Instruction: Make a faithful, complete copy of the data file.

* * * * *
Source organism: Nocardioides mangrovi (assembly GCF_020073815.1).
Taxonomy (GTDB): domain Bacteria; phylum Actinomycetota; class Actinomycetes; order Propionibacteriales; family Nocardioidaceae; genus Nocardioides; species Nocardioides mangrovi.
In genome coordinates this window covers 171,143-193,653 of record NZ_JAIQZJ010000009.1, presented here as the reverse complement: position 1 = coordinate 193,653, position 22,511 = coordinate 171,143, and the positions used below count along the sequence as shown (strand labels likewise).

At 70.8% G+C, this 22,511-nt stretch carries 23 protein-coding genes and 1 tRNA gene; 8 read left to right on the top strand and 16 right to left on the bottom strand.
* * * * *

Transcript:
Source organism: Nocardioides mangrovi (assembly GCF_020073815.1).
Taxonomy (GTDB): domain Bacteria; phylum Actinomycetota; class Actinomycetes; order Propionibacteriales; family Nocardioidaceae; genus Nocardioides; species Nocardioides mangrovi.
In genome coordinates this window covers 171,143-193,653 of record NZ_JAIQZJ010000009.1, presented here as the reverse complement: position 1 = coordinate 193,653, position 22,511 = coordinate 171,143, and the positions used below count along the sequence as shown (strand labels likewise).

At 70.8% G+C, this 22,511-nt stretch carries 23 protein-coding genes and 1 tRNA gene; 8 read left to right on the top strand and 16 right to left on the bottom strand.